Muddy Awards: The Best of the Worst
Fay Brook Road in Sharon. (Valley News - James M. Patterson) Purchase photo reprints »
Baker Hill Road in Lyme. (Valley News - Sarah Priestap) Purchase photo reprints »
Brighton Lane in Croydon. (Valley News - Sarah Priestap) Purchase photo reprints »
Cross Road in Strafford. (Valley News - James M. Patterson) Purchase photo reprints »
Gee Hill Road in Royalton. (Valley News - Geoff Hansen) Purchase photo reprints »
Mud season descends upon the Upper Valley each year, whether we like it or not, bringing with it a pleasant wave of warmth but also laying waste to the dirt roads so common around the region.
Frost, which has spent months underground, begins to thaw, and when it does it turns some well-traveled rural roads into a sort of paste molded into slalom runs threatening to trap any car foolhardy enough to attempt passage.
The Valley News solicited reader recommendations for the road most bedeviled by New England’s infamous fifth season, and we went out to the trenches to crown the very first Big Muddy. Sharon’s Fay Brook Road was the winner, if that’s the right word, but four other routes earned honorable mentions.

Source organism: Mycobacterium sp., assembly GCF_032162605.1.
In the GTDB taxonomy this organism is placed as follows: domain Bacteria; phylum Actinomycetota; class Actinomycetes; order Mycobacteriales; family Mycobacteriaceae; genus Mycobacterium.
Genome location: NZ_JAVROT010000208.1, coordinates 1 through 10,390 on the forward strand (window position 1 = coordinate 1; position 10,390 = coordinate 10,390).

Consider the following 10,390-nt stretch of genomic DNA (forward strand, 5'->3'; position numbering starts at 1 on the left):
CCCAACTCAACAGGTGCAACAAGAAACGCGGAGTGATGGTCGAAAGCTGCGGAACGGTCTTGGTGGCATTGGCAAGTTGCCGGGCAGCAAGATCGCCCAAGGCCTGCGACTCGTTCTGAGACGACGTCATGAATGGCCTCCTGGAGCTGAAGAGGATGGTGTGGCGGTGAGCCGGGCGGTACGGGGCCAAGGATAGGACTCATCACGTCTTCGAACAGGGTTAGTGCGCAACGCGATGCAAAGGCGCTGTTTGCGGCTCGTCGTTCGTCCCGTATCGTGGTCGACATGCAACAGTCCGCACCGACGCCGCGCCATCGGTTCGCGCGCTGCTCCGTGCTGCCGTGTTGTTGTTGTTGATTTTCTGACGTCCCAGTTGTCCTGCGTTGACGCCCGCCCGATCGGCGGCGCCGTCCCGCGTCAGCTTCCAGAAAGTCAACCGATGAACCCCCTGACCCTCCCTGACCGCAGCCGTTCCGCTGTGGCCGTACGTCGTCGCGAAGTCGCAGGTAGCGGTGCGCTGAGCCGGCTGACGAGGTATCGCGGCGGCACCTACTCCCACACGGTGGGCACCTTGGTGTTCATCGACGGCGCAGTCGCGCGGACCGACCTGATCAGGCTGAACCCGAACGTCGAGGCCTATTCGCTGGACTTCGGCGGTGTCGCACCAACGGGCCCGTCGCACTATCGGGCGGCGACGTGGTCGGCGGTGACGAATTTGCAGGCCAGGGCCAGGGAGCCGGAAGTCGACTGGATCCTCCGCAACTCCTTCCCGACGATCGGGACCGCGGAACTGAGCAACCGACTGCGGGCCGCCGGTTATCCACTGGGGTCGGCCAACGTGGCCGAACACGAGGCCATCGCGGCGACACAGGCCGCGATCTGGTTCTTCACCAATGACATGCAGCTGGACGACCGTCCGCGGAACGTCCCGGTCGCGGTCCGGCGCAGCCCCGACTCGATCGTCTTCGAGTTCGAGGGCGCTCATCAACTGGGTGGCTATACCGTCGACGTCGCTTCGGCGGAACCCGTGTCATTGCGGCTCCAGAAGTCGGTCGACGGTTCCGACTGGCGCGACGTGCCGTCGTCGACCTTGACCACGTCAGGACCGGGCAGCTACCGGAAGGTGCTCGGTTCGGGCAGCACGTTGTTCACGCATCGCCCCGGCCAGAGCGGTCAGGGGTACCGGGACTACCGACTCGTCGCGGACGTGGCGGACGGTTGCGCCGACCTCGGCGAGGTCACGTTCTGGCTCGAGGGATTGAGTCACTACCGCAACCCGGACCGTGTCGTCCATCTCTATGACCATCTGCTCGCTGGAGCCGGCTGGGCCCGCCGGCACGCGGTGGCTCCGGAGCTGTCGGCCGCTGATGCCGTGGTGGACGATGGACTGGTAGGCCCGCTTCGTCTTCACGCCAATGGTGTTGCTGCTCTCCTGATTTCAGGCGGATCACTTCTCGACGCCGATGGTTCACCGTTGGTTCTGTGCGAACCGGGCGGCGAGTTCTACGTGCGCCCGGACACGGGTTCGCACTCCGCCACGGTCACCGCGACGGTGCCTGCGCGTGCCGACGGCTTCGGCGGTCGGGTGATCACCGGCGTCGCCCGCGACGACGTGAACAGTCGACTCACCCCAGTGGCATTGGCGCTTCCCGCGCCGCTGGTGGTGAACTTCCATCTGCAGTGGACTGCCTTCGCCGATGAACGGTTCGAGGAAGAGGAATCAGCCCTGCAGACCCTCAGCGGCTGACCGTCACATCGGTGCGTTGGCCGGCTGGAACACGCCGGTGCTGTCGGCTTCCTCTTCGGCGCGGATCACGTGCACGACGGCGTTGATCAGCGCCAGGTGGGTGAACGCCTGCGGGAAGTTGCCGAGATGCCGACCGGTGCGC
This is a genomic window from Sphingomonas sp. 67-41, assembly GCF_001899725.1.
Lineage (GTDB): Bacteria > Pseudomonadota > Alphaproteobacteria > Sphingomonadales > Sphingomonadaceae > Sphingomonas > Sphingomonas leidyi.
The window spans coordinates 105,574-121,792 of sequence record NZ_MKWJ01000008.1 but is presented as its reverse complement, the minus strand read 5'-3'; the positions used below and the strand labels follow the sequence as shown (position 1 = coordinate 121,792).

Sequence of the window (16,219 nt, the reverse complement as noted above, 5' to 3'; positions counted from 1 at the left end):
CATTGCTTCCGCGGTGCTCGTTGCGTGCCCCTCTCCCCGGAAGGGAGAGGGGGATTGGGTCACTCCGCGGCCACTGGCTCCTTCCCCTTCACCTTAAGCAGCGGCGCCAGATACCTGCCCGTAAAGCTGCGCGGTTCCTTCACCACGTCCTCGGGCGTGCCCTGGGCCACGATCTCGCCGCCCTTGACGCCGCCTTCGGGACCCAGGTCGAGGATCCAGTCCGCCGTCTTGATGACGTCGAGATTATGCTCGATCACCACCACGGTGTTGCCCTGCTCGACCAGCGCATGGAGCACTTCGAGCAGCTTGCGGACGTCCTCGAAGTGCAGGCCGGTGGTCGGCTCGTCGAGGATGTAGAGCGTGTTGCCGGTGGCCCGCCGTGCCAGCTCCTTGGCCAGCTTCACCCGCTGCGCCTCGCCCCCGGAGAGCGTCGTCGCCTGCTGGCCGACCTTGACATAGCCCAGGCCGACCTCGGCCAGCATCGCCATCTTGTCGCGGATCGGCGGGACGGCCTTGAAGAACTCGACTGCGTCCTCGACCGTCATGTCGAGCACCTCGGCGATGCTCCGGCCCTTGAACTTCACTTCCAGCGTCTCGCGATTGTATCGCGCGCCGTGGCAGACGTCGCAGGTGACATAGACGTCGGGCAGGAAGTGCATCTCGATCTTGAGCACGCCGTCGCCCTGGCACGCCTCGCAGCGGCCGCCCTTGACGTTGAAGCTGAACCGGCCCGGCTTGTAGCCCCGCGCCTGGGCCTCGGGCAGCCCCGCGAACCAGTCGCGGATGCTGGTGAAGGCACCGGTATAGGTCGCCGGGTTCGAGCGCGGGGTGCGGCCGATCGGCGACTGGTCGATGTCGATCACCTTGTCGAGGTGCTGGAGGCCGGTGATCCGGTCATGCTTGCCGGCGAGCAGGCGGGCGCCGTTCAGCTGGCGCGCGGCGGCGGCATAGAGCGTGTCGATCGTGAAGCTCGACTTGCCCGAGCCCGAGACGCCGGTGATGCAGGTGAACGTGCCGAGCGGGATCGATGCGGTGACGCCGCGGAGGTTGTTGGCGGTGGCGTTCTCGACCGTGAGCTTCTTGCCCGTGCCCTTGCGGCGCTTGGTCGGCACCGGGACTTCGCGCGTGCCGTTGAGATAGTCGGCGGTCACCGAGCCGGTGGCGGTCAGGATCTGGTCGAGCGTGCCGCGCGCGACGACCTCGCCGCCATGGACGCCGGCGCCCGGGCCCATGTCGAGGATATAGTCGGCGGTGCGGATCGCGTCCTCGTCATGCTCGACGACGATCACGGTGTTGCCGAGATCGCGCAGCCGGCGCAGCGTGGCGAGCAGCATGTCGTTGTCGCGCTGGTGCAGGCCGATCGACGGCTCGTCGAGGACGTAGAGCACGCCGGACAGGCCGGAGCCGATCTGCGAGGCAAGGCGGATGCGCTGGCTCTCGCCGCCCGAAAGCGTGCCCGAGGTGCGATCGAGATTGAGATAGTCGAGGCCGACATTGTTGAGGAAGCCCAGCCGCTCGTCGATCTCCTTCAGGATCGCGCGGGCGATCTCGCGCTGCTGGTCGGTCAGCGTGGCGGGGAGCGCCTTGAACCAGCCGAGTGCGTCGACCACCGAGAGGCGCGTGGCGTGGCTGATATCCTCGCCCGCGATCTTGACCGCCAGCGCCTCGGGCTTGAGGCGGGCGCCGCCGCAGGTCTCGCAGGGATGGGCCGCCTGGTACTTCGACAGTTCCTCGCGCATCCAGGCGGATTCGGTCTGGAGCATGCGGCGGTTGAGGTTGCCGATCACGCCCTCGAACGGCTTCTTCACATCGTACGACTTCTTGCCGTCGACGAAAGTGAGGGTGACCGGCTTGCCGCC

Fay Brook Road, Sharon. About 4 miles.
Though all the roads on this list can be summed up in one word — blech — Fay Brook Road earns the first Big Muddy for the Heart of Darkness-esque trip drivers have to take to conquer it.
It starts innocently enough, with a blacktop entrance giving way to unimposing, flat dirt. Complacency begins to set in, and the hypothetical driver, who hypothetically has very little experience traversing Upper Valley roads during mud season, figures Fay Brook Road ain’t all it’s cracked up to be.
Then, the first bumps and hills arrive. The road narrows, hugging Fay Brook, which looks like it would gladly accept cars navigating the torn-up curves. The elevation changes and slick bends prevent a driver from getting any sense of how long this adventure will last.
When the road finally — finally — clears, after several miles and multiple instances of wheezing tires, Round Robin Farm stands in the middle distance, flanked by farmland, hallowed ground at the end of the mud tunnel.